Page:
Saudi Arabia is trying to set up a buffer zone inside Yemen after its week-long offensive against the Yemeni Shiite insurgents along the border, a rebel spokesman said Wednesday.

Mohammed Abdel Salam said Saudi warplanes and artillery have been shelling deep into border areas to create the zone and drive the rebels away.

"Their goal seems to be establishing a buffer zone or a no man's land on the border," he said in a telephone interview from the rebels' strongholds in Yemen's northern Saada province. "It is obvious, they are trying to scare us and make us leave the area."

Saudi Arabia launched an air and ground offensive against the Yemeni rebels last week after skirmishes along the border. Both Saudi Arabia and Yemen have accused Shiite Iran of backing the rebels raising concerns of another proxy war in the Middle East between region's Shiite and Sunni powers.

Iran has denied the charge and warned against outside involvement in the impoverished Arabian Peninsula country. Iranian Foreign Minister Manochehr Mottaki said Tuesday regional countries should not "interfere in internal issues" in Yemen.

In San'a, the Foreign Ministry acknowledging Iran's comments and stressed in a statement Wednesday that no country has the right to interfere in Yemen's internal affairs.

On Tuesday, Prince Khaled bin Sultan, the Saudi assistant defense minister, said the rebels must "withdraw dozens of kilometers" inside Yemen before the Saudi military would halt its assault.

Abdel Salam described the Saudi bombardment as "random" and hitting residential areas.

The Yemeni army has also halted its four month-long offensive on the rebels positions after the Saudi assault, he said. "They are leaving the Saudis to do the job for them now."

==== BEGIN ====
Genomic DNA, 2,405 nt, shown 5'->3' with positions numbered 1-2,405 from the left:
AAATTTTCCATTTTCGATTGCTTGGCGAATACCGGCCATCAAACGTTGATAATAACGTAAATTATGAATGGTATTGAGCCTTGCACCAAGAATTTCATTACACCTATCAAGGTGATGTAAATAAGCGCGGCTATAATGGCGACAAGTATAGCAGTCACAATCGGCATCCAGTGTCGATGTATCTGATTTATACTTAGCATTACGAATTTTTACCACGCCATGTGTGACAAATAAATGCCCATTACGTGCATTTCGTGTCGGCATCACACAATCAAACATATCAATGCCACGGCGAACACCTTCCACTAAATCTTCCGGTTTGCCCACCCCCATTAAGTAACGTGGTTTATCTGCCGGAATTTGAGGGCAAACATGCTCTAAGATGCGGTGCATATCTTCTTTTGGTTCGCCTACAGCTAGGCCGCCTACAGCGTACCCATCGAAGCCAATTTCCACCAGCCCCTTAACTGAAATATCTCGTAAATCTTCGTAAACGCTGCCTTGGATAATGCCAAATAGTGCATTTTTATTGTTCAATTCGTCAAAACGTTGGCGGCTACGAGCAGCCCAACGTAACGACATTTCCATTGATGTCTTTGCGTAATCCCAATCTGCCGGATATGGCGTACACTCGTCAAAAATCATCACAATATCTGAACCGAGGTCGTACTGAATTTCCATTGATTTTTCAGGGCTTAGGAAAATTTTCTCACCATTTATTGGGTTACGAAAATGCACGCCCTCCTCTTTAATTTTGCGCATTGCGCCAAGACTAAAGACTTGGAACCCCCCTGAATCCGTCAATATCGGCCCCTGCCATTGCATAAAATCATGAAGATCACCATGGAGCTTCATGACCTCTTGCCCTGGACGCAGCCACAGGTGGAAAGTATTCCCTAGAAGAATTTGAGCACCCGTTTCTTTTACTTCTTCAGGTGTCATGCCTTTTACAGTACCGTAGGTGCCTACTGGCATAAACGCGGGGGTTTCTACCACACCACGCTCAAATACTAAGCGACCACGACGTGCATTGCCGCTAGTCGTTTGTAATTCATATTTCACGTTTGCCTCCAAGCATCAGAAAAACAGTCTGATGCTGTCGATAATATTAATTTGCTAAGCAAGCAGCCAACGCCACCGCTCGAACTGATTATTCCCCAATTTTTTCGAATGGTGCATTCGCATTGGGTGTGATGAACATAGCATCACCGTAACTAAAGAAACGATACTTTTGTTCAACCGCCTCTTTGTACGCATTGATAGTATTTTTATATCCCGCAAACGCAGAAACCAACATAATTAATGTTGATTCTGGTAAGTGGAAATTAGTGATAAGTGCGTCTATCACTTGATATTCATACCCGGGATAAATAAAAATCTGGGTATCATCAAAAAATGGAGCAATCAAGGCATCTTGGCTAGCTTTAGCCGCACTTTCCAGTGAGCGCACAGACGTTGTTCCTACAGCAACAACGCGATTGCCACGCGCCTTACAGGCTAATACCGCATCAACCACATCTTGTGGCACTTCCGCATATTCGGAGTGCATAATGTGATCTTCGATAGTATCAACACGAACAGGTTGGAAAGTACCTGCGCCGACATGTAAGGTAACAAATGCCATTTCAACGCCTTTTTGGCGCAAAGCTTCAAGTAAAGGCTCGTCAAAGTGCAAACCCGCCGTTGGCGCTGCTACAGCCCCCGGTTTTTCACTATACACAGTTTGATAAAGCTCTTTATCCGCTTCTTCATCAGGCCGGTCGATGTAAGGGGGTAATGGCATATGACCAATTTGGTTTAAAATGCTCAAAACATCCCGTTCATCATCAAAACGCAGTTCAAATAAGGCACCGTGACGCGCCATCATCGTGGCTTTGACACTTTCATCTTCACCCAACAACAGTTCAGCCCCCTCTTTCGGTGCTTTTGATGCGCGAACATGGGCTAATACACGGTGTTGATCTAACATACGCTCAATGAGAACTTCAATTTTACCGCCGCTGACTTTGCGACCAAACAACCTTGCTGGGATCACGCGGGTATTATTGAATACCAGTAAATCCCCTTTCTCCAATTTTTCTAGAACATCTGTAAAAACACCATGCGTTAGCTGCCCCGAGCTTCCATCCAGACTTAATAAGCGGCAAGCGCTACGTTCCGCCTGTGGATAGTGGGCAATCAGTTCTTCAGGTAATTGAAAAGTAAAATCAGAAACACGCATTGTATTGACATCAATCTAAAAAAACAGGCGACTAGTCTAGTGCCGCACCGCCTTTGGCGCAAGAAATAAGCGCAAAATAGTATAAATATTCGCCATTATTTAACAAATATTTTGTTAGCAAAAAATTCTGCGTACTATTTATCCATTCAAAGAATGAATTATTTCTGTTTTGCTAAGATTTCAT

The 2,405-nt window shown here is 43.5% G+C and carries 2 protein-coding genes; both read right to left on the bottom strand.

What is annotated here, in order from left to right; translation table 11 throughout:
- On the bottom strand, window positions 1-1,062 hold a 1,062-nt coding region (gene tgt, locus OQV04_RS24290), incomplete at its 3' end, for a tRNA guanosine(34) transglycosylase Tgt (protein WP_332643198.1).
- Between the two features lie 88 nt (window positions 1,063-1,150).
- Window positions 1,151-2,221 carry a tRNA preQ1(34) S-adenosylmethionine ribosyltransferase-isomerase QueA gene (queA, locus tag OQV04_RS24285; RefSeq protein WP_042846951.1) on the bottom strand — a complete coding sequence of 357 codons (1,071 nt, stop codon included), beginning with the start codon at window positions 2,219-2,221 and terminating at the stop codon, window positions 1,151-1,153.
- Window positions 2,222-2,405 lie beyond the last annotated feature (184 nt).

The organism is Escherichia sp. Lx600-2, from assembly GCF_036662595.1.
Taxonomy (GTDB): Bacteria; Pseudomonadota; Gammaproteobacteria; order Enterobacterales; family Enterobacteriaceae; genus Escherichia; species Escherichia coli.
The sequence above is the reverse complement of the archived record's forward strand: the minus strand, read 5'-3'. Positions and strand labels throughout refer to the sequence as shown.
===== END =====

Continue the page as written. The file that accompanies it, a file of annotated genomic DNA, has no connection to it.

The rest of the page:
The official Yemeni news agency, Saba, said earlier that the army has advanced into some rebel-controlled areas and inflicted "huge casualties" on the insurgents.

Yemen has been embroiled in a sporadic, five-year conflict with Shiite rebels in northern Saada province along the border with Saudi Arabia. The Shiites accuse authorities of neglecting their needs and of allying with hard-line Sunni fundamentalists.

Fighting has intensified since August, displacing tens of thousands of people and limited their access to humanitarian aid.

According to the U.N.'s refugee agency, some 175,000 people have been displaced since the fighting began.

On Tuesday, a Saudi government adviser said Saudi army had imposed a naval blockade on the Red Sea coast of northern Yemen to stem the flow of weapons and fighters to Shiite rebels along its border.

For their part, the rebels known as Hawthis have denied being backed by any of the regional players.

On Wednesday the state news agency reported that Yemen has signed a military cooperation agreement with the United States for "exchanging experiences, training and qualification in the military and security fields."

Abdel Salam, the rebel spokesman, also predicted the buffer zone won't prevent infiltrators from Yemen — the most impoverished Mideast nation — from crossing into Saudi Arabia. He suggested many of those who cross are destitute Yemenis in search of a better life on the other side of the boundary.

"Poor Yemenis will keep crossing," Abdel Salam said.